Top reasons why your company needs to develop an apprentice program
Thomas Hacker is the president of C&L Supreme, a Midwest manufacturer of precision CNC-machined (also known as computer numerical control) components and assemblies. His company has had an apprenticeship program for about six years in partnership with the local Technology & Manufacturing Association.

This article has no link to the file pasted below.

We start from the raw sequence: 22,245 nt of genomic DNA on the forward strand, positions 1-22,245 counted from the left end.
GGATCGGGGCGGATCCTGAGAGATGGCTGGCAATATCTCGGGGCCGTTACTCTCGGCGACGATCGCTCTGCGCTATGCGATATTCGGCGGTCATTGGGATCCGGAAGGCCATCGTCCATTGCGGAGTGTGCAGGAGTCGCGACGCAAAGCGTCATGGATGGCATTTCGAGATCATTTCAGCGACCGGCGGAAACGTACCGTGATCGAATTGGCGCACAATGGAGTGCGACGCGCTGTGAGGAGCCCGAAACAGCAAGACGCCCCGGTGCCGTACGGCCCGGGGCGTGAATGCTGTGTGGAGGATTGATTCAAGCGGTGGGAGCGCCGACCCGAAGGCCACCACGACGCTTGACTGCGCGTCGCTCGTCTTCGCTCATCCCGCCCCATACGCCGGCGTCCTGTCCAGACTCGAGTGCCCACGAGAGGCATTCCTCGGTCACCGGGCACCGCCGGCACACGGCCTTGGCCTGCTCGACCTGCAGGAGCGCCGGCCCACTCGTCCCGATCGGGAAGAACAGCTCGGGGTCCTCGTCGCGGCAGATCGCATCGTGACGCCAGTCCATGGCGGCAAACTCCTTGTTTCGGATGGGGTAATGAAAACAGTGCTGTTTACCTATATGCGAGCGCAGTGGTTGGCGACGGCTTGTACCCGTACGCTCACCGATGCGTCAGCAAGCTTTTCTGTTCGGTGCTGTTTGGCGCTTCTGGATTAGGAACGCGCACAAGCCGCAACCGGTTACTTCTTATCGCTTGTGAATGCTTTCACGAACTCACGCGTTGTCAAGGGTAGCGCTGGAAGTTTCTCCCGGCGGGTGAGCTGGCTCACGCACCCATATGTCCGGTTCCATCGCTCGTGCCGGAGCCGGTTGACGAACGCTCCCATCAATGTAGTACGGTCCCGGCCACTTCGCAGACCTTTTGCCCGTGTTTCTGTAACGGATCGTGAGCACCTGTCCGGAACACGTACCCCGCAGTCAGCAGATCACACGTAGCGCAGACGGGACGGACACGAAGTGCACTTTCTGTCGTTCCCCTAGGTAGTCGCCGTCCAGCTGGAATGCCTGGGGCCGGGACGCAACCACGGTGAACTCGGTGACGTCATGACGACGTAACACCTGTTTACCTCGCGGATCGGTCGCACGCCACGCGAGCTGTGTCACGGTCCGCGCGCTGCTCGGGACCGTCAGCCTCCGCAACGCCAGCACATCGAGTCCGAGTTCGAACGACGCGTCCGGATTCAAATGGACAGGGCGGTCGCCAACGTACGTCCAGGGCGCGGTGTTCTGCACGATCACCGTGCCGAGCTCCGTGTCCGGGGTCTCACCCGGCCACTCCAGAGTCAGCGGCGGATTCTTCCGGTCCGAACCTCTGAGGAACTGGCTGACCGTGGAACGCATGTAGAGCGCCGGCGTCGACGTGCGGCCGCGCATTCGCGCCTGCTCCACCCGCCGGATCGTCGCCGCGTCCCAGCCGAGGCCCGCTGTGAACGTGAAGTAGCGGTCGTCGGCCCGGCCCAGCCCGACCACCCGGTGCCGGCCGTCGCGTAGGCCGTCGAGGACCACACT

“We’re a small business,” he says. “We don’t have the depth or personnel bandwidth to supply a classroom and other resources.” Through the TMA, however, the program has a hands-on training facility, trainers and a curriculum. Ultimately, the program provides credentialing for participants that meets National Institute for Metalworking Skills standards.
More with another TMA member Otto Engineering as well, HERE.